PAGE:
design.uk

by robertmcnicol

Neither of you have likely noticed, as you are both – by my reckoning – not frequently involved in dealing with matters governmental, but the government’s website has changed. gov.uk is now the British government’s website, replacing (mainly) direct.gov.uk. And gov.uk has just won the Design of the Year award. We should all be a little bit sad about this.

Throughout my career in local government, one of my primary gripes has been about communication and how government both local and national have failed to appreciate the potential of using the internet for interacting and communicating with citizens. I don’t know when the last time was that you used a governmental website, but I’m fairly sure that it was clunky, flimsy, appallingly written, messy and confusing. And that’s probably a page I put together!

When I first heard about gov.uk maybe a year ago when it was still in beta, I was quite excited. This was mainly because they advertised their design principles at an early stage. You can still read these here: https://www.gov.uk/designprinciples. I still think these are generally good principles; except for number 2. Number 2 is this:

Do less.

Previous government websites tried to do everything. And this was a failing of them. If you were to look at local government websites, which don’t enjoy the resources of national governmental sites, these frequently take the old approach: put everything on there. EVERYTHING. Preferably twice. Given the massive range of services you get for your council tax, plus all the “back office” stuff that you might actually have some involvement with, that’s a hell of a lot of stuff. Replicated 326 times in the local authorities of England alone. So it’s understandable that the designers of the gov.uk website wanted to pare down the content to the essentials.

So why is “do less” a problem? Let’s see what gov.uk says:

Government should only do what only government can do. If someone else is doing it — link to it. If we can provide resources (like APIs) that will help other people build things — do that. We should concentrate on the irreducible core.

The irreducible core of government? Hell, that’s fightin’ talk! Or at least part of an undergrad political philosophy essay question. In fact, this whole paragraph is tantamount to an astonishing small-state retreat and a capitulation that the civil service really are running scared. They even link to a comedy example of the old direct.gov.uk site about keeping bees. The problem here is not that government should be telling us how to keep bees and now they aren’t; it’s that government should have the balls to say: yes, we know that someone else is doing this, but we’re going to do it better. Maybe not bees, but maybe, well – discovering the Higgs Boson or inventing the World Wide Web.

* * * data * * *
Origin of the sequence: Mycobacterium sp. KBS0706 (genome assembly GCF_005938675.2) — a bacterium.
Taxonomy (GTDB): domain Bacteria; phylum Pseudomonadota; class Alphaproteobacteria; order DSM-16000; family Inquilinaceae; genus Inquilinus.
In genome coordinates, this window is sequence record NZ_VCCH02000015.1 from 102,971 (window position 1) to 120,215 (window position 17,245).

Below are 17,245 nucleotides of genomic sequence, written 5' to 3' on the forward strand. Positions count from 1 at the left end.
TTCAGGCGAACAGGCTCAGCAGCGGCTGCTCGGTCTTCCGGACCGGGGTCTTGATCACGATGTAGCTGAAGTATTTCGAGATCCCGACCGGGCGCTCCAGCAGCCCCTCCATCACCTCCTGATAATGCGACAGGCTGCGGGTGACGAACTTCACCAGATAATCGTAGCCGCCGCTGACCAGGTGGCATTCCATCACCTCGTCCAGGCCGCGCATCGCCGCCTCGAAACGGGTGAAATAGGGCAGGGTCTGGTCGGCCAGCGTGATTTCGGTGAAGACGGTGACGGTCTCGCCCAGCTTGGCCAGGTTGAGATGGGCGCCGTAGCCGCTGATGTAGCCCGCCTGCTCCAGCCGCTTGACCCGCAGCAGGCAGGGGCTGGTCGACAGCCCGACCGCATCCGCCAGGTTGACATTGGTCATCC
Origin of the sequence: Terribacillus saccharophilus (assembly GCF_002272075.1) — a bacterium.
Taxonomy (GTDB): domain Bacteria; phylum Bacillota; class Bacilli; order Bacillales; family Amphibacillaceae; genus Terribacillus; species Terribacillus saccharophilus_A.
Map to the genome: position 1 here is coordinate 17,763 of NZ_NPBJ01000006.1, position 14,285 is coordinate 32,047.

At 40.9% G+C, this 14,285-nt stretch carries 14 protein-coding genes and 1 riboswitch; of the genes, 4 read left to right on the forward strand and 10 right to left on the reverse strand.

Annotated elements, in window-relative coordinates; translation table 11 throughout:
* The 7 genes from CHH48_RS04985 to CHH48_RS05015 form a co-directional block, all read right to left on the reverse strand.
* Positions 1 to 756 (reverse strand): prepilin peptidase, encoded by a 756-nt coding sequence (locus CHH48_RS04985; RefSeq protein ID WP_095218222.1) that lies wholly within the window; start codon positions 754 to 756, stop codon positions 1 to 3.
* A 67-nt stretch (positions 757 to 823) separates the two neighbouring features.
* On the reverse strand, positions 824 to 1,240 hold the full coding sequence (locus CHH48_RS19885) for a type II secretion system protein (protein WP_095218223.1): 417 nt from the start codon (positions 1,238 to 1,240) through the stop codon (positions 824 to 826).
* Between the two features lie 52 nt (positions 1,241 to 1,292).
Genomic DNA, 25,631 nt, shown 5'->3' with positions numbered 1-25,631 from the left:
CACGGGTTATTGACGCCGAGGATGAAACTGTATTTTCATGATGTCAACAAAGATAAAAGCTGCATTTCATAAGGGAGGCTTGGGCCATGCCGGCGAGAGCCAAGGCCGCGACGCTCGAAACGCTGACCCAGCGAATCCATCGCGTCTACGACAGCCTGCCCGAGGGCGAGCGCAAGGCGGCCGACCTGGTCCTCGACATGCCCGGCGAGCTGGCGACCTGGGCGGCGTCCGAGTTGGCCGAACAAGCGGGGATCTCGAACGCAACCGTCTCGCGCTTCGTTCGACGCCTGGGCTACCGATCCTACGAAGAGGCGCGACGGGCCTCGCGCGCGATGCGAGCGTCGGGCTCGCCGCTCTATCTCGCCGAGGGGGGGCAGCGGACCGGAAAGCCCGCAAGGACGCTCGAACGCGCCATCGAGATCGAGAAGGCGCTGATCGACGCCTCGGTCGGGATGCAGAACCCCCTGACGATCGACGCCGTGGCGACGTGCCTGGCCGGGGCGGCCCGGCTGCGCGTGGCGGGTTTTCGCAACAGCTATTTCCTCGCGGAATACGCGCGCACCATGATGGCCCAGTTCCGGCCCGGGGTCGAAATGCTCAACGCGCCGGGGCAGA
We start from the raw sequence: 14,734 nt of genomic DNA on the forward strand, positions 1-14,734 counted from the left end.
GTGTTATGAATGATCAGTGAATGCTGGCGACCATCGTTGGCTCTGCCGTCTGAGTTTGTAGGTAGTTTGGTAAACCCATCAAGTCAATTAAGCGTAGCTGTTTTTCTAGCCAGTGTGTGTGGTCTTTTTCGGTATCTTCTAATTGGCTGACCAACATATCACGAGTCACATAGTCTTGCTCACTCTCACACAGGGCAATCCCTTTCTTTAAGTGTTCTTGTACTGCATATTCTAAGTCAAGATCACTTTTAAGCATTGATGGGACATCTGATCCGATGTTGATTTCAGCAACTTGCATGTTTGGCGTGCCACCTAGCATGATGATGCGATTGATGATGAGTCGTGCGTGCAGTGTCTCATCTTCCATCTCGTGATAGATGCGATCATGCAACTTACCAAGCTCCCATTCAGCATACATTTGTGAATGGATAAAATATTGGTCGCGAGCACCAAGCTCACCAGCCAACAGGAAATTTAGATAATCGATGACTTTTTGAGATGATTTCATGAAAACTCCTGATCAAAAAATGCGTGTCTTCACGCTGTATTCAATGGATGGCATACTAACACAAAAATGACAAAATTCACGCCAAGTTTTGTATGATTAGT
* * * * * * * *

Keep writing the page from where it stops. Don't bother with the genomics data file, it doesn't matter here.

Let’s look at one particular area of gov.uk to see what impact this has had. Let’s choose… oh, I don’t know… planning! Big surprise there for you. Firstly, you have to know to click on the Housing and Local Services link, under which it says “owning or renting or council services”, which doesn’t really sound like “I want to build a conservatory” to me. But whatevs. Then three clicks later (fine) you get to the Planning Permission guide, which basically tells you the absolute bare minumum about what getting planning permission might be, whilst linking to the Planning Portal website, which has adverts on it and therefore feels untrustworthy, even though the information on it is sound. There’s nothing on what urban planning is, why it might be a Good Thing that governments do, how it’s come about, nothing on listed buildings, nothing on the government’s changes to planning.

This is poor design. It pretends that the organisation (in this case, the government) that makes the rules has no interest in them. It pretends that there is no flow or change to systems and processes, that the operations of government are as ancient as the black and white livery of their fancy new website. And by trying to do as little as possible, gov.uk undermines its own worth.

Of course, the real culprits here are the judges of this award, who have failed to realise this. I went to the Design Museum exhibition that features all of the so-called designs of the year. I was really disappointed; so few of them have any serious merit above looking pretty (and lots of them didn’t). Sadly it seems that, with gov.uk, the award has been given for the triumph of simplicity over content, of rebranding over passion, of cool disinterest over messy but honest helpfulness. Oh, and it really doesn’t look that pretty.

 

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